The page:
Nonetheless sawdust had a strange appeal at the same time it was denounced as brimming with bacteria and vermin. Visitors to San Francisco were drawn to places such as Sanguinetti’s where they could earn cultural credits back home for inhaling its wild and crazy bohemian atmosphere. As a 1906 article put it, “No tourist could feel that he had really taken in all the sights of the city until he had sat at one of its tables and eaten of the very indifferent fare served there, and dropped his cigar ashes on the sawdust covered floor.”

And that was another thing about sawdust floors – they tended to catch on fire when cigar and cigarette butts were dropped on them.

Through the decades sawdust floors acquired strong associations with beef and beer – and male patrons. These associations formed a reservoir of meaning that theme restaurants of the future were destined to draw upon.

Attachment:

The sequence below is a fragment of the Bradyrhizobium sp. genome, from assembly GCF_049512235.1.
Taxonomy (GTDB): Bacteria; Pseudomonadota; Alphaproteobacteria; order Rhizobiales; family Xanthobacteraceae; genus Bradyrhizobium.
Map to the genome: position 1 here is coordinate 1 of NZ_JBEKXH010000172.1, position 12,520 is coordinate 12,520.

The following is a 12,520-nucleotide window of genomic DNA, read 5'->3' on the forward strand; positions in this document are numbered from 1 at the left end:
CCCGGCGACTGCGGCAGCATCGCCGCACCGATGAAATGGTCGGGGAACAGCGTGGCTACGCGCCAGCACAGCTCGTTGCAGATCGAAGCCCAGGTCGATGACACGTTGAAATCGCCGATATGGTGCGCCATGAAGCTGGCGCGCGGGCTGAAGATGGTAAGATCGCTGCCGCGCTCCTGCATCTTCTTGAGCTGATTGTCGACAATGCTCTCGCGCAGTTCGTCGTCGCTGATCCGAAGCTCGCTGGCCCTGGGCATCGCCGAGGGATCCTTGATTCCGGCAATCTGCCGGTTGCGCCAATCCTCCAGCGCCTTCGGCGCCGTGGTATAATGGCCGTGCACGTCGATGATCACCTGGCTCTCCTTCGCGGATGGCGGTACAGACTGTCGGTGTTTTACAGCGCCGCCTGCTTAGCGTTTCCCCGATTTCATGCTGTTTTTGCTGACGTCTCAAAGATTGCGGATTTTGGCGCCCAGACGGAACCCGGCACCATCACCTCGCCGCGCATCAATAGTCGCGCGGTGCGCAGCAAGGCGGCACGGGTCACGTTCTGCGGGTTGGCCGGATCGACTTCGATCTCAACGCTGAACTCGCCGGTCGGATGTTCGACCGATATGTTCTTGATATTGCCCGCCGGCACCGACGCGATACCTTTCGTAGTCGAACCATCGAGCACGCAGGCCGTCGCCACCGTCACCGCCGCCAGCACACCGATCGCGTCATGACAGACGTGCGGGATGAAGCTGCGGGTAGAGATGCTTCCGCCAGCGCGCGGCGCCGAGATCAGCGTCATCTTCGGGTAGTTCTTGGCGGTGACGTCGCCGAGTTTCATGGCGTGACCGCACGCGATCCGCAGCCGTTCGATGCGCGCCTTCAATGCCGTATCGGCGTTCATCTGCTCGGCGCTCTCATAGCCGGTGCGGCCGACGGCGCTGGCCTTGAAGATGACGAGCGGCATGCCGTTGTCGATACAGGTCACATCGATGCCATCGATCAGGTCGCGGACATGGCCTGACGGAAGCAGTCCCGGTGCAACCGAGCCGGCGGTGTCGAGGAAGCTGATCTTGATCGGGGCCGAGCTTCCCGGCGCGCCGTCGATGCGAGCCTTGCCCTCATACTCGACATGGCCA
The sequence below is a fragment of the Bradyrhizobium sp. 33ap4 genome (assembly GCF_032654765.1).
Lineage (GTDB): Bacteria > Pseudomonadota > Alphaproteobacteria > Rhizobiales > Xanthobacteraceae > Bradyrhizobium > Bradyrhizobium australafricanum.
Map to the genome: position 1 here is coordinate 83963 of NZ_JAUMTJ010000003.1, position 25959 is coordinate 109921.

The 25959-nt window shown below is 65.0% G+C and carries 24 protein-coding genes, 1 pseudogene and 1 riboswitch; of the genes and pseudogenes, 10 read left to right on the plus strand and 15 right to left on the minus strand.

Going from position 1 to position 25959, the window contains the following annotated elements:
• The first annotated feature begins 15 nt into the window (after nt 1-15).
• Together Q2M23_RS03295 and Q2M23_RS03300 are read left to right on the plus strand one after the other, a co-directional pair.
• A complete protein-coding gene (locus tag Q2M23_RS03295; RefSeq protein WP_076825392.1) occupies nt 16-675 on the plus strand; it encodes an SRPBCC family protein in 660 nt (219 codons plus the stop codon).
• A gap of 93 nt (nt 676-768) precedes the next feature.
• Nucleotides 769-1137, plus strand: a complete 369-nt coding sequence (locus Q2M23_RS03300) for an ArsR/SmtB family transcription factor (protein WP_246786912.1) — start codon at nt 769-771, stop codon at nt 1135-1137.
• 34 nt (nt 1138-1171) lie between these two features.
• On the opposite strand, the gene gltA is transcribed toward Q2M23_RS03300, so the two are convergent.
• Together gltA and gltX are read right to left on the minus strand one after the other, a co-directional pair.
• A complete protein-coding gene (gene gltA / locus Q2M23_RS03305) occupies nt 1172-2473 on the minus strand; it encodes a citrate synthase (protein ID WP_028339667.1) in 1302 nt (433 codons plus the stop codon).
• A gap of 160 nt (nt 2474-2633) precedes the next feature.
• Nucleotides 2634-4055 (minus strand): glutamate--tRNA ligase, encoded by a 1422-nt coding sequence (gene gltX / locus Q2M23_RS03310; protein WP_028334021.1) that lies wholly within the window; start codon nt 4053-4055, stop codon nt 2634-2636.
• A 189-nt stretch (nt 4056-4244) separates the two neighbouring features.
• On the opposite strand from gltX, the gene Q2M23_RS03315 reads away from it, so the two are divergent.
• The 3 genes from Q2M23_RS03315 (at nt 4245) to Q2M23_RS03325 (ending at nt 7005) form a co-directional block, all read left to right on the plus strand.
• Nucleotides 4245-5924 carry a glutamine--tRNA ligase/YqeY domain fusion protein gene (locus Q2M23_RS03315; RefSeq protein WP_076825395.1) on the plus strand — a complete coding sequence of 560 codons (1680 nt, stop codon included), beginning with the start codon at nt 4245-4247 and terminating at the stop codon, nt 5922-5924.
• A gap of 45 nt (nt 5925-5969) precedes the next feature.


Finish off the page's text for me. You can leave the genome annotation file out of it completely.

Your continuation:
Steak houses were especially attracted to the winning beef-beer-men combination. The first inklings of sawdust’s return came with the legalization of beer in 1933. The Palm steak house in Manhattan, a man’s restaurant frequented by newspapermen, was one to use it. Steak houses were so strongly associated with men that it was newsworthy in 1947 when a woman restaurateur departed from their standard rough-edged ambiance which she characterized as “A smoke-filled room, too-bright lights and sawdust on the floor.” In order to please women customers, she instead chose oak paneling, sound-proofed ceilings, soft lighting, and window boxes with green plants.

Unsurprisingly, she did not start a trend. By the 1960s, if not earlier, the bad old days had been transformed into cheery “bygone days” when life was truer and simpler. Americans of the era hungered for amusement with their meat. “Historic decor, the chef who cooks his steaks on a bed spring or an anvil, and the place where ‘famous people dine there’ . . . all offer that ‘something extra’ a man needs to draw him out,” observed industry consultant George Wenzel, who also recommended sawdust floors.